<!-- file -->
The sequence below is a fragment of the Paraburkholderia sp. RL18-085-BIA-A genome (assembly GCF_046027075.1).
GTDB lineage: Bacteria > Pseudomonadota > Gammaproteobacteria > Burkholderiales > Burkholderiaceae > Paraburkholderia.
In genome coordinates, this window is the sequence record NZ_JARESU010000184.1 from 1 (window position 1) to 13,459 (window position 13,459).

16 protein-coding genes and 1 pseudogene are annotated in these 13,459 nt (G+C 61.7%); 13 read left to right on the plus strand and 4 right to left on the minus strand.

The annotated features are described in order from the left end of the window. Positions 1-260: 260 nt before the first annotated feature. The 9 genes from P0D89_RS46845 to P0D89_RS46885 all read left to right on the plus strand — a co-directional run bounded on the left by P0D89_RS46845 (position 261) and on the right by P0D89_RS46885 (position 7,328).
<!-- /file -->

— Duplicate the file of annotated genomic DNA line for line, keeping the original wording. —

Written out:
The sequence below is a fragment of the Paraburkholderia sp. RL18-085-BIA-A genome (assembly GCF_046027075.1).
GTDB lineage: Bacteria > Pseudomonadota > Gammaproteobacteria > Burkholderiales > Burkholderiaceae > Paraburkholderia.
In genome coordinates, this window is the sequence record NZ_JARESU010000184.1 from 1 (window position 1) to 13,459 (window position 13,459).

16 protein-coding genes and 1 pseudogene are annotated in these 13,459 nt (G+C 61.7%); 13 read left to right on the plus strand and 4 right to left on the minus strand.

The annotated features are described in order from the left end of the window. Positions 1-260: 260 nt before the first annotated feature. The 9 genes from P0D89_RS46845 to P0D89_RS46885 all read left to right on the plus strand — a co-directional run bounded on the left by P0D89_RS46845 (position 261) and on the right by P0D89_RS46885 (position 7,328).